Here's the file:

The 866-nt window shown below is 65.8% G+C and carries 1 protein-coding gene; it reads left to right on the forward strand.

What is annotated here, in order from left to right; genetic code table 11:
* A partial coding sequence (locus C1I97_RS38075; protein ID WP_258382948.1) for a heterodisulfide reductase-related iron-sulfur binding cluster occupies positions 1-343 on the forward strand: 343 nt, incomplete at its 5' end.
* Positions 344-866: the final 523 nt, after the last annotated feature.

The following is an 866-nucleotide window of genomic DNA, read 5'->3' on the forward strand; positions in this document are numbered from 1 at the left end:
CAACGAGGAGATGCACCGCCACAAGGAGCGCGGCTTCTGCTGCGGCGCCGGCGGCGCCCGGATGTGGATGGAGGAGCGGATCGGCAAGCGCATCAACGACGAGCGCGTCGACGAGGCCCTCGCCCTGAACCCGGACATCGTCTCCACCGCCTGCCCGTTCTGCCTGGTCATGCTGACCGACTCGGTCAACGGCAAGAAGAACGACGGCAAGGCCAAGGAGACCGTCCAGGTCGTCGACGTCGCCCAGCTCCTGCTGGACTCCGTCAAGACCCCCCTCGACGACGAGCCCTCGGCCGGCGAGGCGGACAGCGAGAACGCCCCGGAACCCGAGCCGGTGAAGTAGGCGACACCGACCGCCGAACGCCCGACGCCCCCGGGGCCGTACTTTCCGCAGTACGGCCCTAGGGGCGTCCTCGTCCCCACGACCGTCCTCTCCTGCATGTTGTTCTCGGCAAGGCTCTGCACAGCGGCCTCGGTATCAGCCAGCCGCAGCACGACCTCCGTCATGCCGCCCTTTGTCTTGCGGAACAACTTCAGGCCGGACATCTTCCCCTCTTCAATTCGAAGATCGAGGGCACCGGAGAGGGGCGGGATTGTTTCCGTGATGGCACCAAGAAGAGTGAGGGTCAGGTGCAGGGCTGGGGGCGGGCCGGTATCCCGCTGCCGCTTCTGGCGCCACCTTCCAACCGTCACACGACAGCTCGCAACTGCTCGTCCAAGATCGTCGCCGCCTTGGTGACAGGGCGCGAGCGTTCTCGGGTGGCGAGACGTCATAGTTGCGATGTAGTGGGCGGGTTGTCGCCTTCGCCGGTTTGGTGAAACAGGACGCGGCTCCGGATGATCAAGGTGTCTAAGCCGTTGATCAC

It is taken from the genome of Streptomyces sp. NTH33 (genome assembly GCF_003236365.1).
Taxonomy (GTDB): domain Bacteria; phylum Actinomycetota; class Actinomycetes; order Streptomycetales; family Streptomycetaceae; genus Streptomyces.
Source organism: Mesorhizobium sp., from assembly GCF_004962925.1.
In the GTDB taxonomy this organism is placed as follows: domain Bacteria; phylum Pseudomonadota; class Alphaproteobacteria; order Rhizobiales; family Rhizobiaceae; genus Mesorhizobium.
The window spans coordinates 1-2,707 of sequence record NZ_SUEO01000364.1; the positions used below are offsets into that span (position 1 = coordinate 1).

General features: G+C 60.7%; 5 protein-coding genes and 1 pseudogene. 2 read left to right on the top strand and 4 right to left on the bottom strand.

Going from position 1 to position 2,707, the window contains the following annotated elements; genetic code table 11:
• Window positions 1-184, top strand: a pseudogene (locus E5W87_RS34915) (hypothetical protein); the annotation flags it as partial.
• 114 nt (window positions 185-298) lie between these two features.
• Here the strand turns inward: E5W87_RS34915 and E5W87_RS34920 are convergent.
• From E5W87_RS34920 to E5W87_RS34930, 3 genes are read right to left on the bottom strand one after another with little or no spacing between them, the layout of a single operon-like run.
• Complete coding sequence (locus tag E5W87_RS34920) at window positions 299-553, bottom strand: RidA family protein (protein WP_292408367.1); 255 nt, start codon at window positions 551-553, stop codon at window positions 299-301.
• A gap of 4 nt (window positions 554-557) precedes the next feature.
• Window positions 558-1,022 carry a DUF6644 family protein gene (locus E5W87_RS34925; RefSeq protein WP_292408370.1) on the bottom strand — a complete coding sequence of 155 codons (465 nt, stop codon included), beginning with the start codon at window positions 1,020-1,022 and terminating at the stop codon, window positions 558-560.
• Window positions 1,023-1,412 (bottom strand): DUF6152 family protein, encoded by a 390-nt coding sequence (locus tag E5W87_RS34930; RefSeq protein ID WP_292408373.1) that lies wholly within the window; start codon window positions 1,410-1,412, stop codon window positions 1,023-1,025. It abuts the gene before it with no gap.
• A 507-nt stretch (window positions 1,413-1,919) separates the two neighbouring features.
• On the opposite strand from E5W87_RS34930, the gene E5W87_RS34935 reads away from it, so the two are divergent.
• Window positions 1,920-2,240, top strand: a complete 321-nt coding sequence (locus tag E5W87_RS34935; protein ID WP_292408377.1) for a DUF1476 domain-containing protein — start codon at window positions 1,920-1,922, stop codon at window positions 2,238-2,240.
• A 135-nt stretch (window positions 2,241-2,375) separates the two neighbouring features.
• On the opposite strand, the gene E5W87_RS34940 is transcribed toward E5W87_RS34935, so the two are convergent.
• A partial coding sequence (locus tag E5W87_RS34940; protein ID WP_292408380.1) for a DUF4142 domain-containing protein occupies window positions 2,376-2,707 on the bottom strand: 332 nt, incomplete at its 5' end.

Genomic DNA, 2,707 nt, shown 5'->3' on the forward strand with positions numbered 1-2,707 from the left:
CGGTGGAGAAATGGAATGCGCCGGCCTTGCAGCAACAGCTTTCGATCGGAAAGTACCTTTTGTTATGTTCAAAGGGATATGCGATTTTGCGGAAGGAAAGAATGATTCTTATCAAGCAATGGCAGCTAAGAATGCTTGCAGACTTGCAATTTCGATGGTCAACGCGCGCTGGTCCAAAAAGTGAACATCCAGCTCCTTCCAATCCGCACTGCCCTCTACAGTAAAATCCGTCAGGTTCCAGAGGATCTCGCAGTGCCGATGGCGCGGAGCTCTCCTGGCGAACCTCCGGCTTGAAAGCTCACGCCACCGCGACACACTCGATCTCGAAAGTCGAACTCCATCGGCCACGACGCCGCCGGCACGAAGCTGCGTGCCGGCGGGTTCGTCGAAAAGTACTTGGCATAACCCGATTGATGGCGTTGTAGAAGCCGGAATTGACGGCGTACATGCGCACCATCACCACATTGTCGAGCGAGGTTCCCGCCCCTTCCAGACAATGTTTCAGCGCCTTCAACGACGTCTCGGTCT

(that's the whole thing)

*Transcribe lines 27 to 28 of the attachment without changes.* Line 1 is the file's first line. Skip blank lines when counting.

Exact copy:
• A partial coding sequence (locus tag E5W87_RS34940; protein ID WP_292408380.1) for a DUF4142 domain-containing protein occupies window positions 2,376-2,707 on the bottom strand: 332 nt, incomplete at its 5' end.

Genomic DNA, 2,707 nt, shown 5'->3' on the forward strand with positions numbered 1-2,707 from the left: